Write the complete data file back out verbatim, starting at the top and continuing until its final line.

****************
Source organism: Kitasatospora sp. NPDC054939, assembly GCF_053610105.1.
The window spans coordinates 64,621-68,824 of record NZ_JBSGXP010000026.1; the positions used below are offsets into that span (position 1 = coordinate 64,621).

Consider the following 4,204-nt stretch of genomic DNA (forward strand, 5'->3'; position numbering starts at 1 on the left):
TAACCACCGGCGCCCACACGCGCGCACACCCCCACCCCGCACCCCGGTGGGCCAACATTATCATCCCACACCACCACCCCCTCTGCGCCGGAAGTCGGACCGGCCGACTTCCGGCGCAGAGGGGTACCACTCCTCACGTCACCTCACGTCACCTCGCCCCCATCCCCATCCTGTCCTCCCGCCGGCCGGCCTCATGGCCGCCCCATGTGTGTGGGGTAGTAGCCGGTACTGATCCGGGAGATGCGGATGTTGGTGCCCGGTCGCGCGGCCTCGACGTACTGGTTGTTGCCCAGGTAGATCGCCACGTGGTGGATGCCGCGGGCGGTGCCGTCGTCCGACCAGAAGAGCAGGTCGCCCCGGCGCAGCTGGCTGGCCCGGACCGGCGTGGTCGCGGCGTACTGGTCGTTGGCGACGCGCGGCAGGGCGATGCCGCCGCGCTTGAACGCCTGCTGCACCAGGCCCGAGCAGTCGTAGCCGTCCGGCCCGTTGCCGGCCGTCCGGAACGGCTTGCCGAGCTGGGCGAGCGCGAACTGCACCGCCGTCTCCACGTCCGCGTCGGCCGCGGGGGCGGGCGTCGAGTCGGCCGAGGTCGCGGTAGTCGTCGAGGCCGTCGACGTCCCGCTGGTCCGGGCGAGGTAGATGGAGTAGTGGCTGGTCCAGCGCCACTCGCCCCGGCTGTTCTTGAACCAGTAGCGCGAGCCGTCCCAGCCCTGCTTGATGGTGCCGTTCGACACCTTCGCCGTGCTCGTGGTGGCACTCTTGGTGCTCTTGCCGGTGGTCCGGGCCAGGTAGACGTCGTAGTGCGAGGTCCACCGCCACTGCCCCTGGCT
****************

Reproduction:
Source organism: Kitasatospora sp. NPDC054939, assembly GCF_053610105.1.
The window spans coordinates 64,621-68,824 of record NZ_JBSGXP010000026.1; the positions used below are offsets into that span (position 1 = coordinate 64,621).

Consider the following 4,204-nt stretch of genomic DNA (forward strand, 5'->3'; position numbering starts at 1 on the left):
TAACCACCGGCGCCCACACGCGCGCACACCCCCACCCCGCACCCCGGTGGGCCAACATTATCATCCCACACCACCACCCCCTCTGCGCCGGAAGTCGGACCGGCCGACTTCCGGCGCAGAGGGGTACCACTCCTCACGTCACCTCACGTCACCTCGCCCCCATCCCCATCCTGTCCTCCCGCCGGCCGGCCTCATGGCCGCCCCATGTGTGTGGGGTAGTAGCCGGTACTGATCCGGGAGATGCGGATGTTGGTGCCCGGTCGCGCGGCCTCGACGTACTGGTTGTTGCCCAGGTAGATCGCCACGTGGTGGATGCCGCGGGCGGTGCCGTCGTCCGACCAGAAGAGCAGGTCGCCCCGGCGCAGCTGGCTGGCCCGGACCGGCGTGGTCGCGGCGTACTGGTCGTTGGCGACGCGCGGCAGGGCGATGCCGCCGCGCTTGAACGCCTGCTGCACCAGGCCCGAGCAGTCGTAGCCGTCCGGCCCGTTGCCGGCCGTCCGGAACGGCTTGCCGAGCTGGGCGAGCGCGAACTGCACCGCCGTCTCCACGTCCGCGTCGGCCGCGGGGGCGGGCGTCGAGTCGGCCGAGGTCGCGGTAGTCGTCGAGGCCGTCGACGTCCCGCTGGTCCGGGCGAGGTAGATGGAGTAGTGGCTGGTCCAGCGCCACTCGCCCCGGCTGTTCTTGAACCAGTAGCGCGAGCCGTCCCAGCCCTGCTTGATGGTGCCGTTCGACACCTTCGCCGTGCTCGTGGTGGCACTCTTGGTGCTCTTGCCGGTGGTCCGGGCCAGGTAGACGTCGTAGTGCGAGGTCCACCGCCACTGCCCCTGGCT